Six months after announcing a commitment to offer free, short-term housing to up to 100,000 refugees fleeing Ukraine, we are proud to share Airbnb.org has met this goal thanks to a global outpouring of support from Hosts on Airbnb, donors to Airbnb.org and humanitarian organizations helping people on the ground.
“At the heart of Airbnb.org is the incredible community of Hosts who time and again demonstrate their kindness and generosity by opening their homes to people desperately in need of a warm welcome and community,” said Catherine Powell, Airbnb’s Global Head of Hosting. “We are also immensely grateful for the tireless work of nonprofit organizations whose partnership with Airbnb.org has touched over 100,000 human lives during an incredibly challenging moment.”
In the last couple of months, more than 48,000 Hosts offered temporary stays to refugees in 160 countries and regions around the world through Airbnb.org. That number includes more than 33,000 Hosts who opted-in to offer free and discounted stays since February 28. To date, refugees fleeing Ukraine have found refuge with Hosts across more than 90 countries and regions, including Germany, Poland, Denmark, Romania, Hungary and Canada.
From our partners:
This milestone is made possible by Airbnb.org’s trusted humanitarian partners that helped book and coordinate stays for refugee guests. Airbnb.org worked with 40 organizations around the world to provide temporary accommodation to people fleeing Ukraine, including longtime partners HIAS and new partners such as IOM, Alight and Nova Ukraine.
These stays were funded by Airbnb, Inc., donors to Airbnb.org, and the generosity of Hosts who offered free and discounted stays through Airbnb.org. Since late February, Airbnb.org has received more than $8.4 million in small-dollar, direct donations from individual donors across 95 countries and regions.
Supporting refugees is core to Airbnb.org’s work. Though Airbnb.org reached the goal it set out to house 100,000 refugees fleeing Ukraine in February, it remains dedicated to working with partners to support refugees from Ukraine and beyond in the months to come.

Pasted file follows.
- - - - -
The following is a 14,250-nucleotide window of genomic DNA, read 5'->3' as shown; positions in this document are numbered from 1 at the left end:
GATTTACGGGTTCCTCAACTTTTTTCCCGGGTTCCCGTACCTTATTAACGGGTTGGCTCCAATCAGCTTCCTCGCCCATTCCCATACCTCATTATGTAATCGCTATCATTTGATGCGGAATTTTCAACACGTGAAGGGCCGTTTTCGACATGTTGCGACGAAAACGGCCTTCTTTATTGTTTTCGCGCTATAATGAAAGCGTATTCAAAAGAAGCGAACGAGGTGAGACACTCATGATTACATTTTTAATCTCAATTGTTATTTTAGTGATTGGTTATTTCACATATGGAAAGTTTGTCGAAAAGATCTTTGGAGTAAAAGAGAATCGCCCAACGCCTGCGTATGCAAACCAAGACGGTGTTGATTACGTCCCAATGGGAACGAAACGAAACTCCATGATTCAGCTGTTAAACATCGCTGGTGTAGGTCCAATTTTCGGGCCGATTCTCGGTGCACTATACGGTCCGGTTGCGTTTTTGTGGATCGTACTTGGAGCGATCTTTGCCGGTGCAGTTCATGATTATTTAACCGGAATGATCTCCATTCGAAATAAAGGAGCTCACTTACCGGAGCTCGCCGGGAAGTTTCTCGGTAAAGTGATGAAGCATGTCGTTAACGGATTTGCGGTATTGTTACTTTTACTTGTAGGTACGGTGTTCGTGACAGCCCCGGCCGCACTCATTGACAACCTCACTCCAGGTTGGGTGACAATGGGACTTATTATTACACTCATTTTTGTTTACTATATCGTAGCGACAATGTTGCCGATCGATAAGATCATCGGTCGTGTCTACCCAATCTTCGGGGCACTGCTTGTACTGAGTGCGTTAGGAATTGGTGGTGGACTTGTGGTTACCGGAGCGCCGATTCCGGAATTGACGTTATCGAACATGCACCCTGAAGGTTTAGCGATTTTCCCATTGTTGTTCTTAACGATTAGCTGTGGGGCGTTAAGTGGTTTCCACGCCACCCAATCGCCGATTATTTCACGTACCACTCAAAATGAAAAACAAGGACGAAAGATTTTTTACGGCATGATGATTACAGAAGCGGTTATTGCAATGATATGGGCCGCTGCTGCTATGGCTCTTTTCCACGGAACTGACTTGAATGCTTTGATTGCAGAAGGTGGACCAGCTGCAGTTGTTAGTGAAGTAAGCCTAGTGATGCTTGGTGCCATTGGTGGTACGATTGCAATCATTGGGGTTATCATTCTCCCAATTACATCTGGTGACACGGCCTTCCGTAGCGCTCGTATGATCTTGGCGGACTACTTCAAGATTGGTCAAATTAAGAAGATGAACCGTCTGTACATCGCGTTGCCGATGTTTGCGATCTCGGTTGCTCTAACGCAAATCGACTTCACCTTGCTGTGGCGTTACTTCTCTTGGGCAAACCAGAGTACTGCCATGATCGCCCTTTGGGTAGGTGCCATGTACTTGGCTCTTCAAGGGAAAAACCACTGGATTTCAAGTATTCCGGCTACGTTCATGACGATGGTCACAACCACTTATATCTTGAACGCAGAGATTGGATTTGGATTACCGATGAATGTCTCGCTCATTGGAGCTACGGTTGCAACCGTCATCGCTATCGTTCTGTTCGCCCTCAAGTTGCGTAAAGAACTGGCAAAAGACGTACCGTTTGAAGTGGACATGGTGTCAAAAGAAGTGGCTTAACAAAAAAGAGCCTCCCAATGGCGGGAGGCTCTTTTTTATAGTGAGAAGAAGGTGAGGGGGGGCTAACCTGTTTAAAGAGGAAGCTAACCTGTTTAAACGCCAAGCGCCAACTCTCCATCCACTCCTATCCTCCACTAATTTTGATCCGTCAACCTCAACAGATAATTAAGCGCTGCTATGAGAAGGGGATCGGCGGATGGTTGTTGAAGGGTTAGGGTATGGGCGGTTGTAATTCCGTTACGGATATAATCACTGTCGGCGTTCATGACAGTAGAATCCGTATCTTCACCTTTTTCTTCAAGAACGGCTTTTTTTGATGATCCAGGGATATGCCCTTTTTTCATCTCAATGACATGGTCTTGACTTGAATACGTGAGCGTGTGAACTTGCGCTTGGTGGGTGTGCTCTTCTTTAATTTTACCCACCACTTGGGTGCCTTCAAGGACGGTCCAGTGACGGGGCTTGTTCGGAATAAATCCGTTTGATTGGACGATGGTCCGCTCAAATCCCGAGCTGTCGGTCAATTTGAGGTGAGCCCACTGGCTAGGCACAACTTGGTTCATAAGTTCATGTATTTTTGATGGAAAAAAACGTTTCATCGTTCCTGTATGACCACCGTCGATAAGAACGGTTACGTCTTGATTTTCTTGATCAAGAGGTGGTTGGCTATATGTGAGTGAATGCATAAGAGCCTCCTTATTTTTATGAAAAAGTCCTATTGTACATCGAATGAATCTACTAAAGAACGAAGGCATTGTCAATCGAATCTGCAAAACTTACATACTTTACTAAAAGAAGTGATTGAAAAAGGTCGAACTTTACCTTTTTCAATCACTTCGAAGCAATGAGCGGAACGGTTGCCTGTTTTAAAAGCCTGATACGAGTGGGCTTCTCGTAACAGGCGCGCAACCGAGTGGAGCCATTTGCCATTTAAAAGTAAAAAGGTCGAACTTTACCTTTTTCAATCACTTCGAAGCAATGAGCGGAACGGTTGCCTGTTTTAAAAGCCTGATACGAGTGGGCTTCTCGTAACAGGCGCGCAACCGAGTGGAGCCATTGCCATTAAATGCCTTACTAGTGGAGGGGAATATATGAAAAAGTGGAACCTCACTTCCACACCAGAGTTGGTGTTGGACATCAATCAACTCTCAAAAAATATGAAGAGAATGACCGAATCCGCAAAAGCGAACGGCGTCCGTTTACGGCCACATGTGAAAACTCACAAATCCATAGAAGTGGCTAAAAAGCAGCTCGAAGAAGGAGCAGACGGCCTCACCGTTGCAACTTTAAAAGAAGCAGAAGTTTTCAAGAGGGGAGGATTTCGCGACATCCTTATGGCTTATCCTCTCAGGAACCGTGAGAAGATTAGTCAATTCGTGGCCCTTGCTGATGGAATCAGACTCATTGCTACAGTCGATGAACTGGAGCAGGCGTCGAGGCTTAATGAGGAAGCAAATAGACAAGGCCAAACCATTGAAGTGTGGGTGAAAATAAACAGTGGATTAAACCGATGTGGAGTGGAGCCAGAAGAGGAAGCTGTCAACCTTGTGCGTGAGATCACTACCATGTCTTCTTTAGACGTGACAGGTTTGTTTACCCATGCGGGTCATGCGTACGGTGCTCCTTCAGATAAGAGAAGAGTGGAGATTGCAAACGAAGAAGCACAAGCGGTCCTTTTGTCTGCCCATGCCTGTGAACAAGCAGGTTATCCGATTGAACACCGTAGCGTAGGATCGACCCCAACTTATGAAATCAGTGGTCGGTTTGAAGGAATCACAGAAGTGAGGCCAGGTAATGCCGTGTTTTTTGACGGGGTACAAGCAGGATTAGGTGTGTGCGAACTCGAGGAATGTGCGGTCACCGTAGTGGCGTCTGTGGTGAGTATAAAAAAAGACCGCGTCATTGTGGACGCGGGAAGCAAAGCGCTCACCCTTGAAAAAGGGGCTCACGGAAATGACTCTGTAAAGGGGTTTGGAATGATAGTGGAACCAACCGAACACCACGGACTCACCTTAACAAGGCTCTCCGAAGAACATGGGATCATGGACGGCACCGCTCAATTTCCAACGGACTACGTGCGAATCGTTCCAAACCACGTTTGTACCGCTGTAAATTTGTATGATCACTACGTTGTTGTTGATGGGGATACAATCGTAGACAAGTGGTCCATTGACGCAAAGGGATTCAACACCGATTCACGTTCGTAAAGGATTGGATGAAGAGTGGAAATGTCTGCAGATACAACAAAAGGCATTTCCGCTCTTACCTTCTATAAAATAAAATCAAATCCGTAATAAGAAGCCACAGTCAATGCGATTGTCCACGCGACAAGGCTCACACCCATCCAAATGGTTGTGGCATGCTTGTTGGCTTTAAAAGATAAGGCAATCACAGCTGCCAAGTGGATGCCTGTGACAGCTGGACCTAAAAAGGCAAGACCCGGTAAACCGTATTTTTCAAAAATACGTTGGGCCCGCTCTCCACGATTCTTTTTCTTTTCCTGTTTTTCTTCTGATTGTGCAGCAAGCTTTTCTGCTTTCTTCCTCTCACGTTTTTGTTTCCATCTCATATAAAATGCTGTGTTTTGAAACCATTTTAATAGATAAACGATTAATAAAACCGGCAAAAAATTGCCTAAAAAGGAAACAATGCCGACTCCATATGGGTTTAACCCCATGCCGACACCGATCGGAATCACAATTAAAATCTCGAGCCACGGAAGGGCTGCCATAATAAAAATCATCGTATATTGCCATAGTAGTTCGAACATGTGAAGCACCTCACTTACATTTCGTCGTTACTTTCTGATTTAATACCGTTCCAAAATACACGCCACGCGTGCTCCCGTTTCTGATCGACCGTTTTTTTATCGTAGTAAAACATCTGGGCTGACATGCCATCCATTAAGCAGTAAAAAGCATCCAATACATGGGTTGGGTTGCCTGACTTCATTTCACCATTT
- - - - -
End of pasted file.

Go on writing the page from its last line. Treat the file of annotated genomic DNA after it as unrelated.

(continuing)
Host Rafal’s story
In the week after Russia invaded Ukraine, performer and Host Rafał could sense its impact on his hometown of Wroclaw, in southwestern Poland. Boxes of donated supplies piled up outside a Ukrainian cultural center in his neighborhood. He heard Ukrainian spoken on the streets and in the shops.
Rafał was amazed by how quickly his friends and neighbors responded to the influx of people fleeing the war. People donated food at the Wroclaw train station and gathered supplies to deliver to the Ukraine border. He began organizing a musical benefit with his colleagues, but he also wanted to find a more immediate way to help.
Rafał learned he could offer free and discounted stays through Airbnb.org. “It’s one of the worst things not to have a place to stay, a place to sleep, a place to come back to,” he says.
Rafał continues to list his house through Airbnb.org to welcome guests displaced by crises, and has also helped interpret Airbnb.org webinars into Polish.
Artem is one of the millions of people who was forced to flee Ukraine following the attack by Russia. He and his mother first sought shelter in a subway station, but as the attacks intensified they made the difficult decision to travel to Lviv, and then Poland in search of safety. They eventually found themselves in Berlin where they were connected to Safebow, an organization that helps evacuate and resettle displaced Ukrainians from marginalized communities.